Bobby Kingsley

(See yesterday’s post for an explanation.)

Mr. and Mrs. Kingsley had always loved children. It was not the love of the idea of children. Theirs was not the case of a couple who wanted to have children, but were prevented from doing so. No, they loved children through experience. Two years after the wedding their first child, a daughter, was born. Two boys followed within the next three years.

While having children by natural birth was very fulfilling to the Kingsleys, they knew they were made for more. They eagerly pursued the avenue of adoption. A girl from South America was first, followed by another from the Pacific Rim. From the outset there was no distinction within the Kingsley household between “natural” and “adopted” children. All were loved, disciplined, nourished, appreciated, and respected. It was understood and unquestioned – they were a family.

A family that grew even larger when Mrs. Kingsley delivered yet another daughter and, shortly afterwards, the paperwork was finalized for the adoption of a boy from Eastern Europe.

Four girls, three boys, two very proud, and very satisfied parents. Of course, it takes more than love to pay the bills, but Mr. Kingsley had succeeded in business, so finances were never a concern. And even with all the demands of young and growing children, time had never been much of a factor either. Mr. Kingsley was fond of saying, “There’s always time to do what’s important,” and the strength and attitude that was evident in their home seemed to prove him right.

That strength and attitude would be tested most severely.

Of all the Kingsley children, Wally, the eleven-year-old, and third of the Kingsley clan, was the one who could brighten any mood. Perpetually sunny in disposition, quick in thought, compassionate in relationships, Wally was not only the peacemaker in sibling squabbles, his ability to bring a smile and his lack of self-preoccupation invited the admiration of his younger brothers and sisters, and the protection of his older ones.

Unfortunately, their watchful eyes didn’t see the car that crushed Wally’s bicycle as he rode to a friend’s house. The driver never stopped and the Kingsleys would never know precisely what happened. They only knew the result.

Even in their courtship, both Mr. and Mrs. Kingsley had decided that, when their time came, they would be life-givers. It was on each of their driver’s licenses. A real discussion , then, wasn’t even necessary in Wally’s case, only signatures on a form. As hard as losing a child was, the Kingsleys’ grief was lessened, if only slightly, by knowing that other children would live as a result. The strong and kind heart of their child would power the life of another.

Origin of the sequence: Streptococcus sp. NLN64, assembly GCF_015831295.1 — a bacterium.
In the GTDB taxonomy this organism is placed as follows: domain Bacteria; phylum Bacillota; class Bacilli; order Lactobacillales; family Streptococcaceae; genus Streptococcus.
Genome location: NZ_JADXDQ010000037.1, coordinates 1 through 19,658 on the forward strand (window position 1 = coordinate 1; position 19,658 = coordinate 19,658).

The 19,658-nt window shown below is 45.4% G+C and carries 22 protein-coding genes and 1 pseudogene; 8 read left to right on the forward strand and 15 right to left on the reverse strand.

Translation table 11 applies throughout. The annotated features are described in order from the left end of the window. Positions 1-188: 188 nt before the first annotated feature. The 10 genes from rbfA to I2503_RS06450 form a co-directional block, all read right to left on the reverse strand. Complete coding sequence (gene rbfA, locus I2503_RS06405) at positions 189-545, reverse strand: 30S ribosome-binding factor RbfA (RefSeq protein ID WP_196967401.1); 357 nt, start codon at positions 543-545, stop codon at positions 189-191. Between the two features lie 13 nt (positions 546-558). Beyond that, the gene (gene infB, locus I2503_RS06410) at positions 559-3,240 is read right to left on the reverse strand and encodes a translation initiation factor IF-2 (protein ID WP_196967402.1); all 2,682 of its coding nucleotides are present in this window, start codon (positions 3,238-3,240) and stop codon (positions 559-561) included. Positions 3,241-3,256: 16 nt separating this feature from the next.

Mr. and Mrs. Kingsley met Bobby several months before Wally’s accident. Orphaned at birth, left at the front door of the local firehouse without a note, Bobby was without any clue to his background or his lineage.

The system had cared for Bobby in the twelve years since. Cared is probably overstating what Bobby had experienced. “Tolerated” or “kept” might describe it better. Bobby had never caught the eye or the heart of any prospective parents. He had been carried along by the bureaucracy, existing, but not belonging.

Despite the lack of warmth and affection that nourishes and sustains any young child, Bobby was relatively well-adjusted, even hopeful. He had experienced more than his share of disappointment and rejection, pain and loneliness. He lacked any real knowledge of what a loving family could be like. Not knowing what he was missing, it was said, Bobby missed it less.

It was shortly after the Kingsleys met him for the first time that Bobby’s kidneys began to fail. The medical professionals disagreed on the cause, but were certain of the prognosis. Bobby needed new kidneys. He was put on the list.

Mr. and Mrs. Kingsley normally sought to adopt a child as an infant or toddler, but felt inexplicably drawn to the case of this pre-teen with daunting medical needs. They had a vision to meet the great need of children from other countries, but felt compelled to touch this child from their own community.

They hesitated. Then came Wally’s accident, and suddenly tragedy and opportunity intersected to make their decision for them.

Bobby could be taken off two lists at the same time, gaining two titles – organ recipient and son.

Only hours after losing one son, the Kingsleys would participate in the possible gain of another.

They never thought of Bobby as Wally’s replacement. Just as they had loved each of their children specifically and independently, they saw Bobby through an exclusive lens. This was simply making the very best out of the very worst.

The surgery went better than any of the medical team had hoped. The unusual step of replacing both of Bobby’s kidneys was an unqualified success. Rather than rejecting the transplanted organs, Bobby’s system responded vigorously. It seemed that he was almost instantly cured of whatever had caused his original condition. Recovery would be brief.

The grief of the Kingsley family was more prolonged. The loss of Wally was profound, piercing. Those feelings of emptiness were mixed with the hope of gaining Bobby. In time, the children were introduced to their potential sibling, and Bobby and the Kingsleys became acquainted.

In the next twelve months, the Kingsley clan gradually regained their footing, and the addition of Bobby to the group was another step to healing. Even the youngest Kingsley sensed a bigger purpose, as if it was all calculated in advance.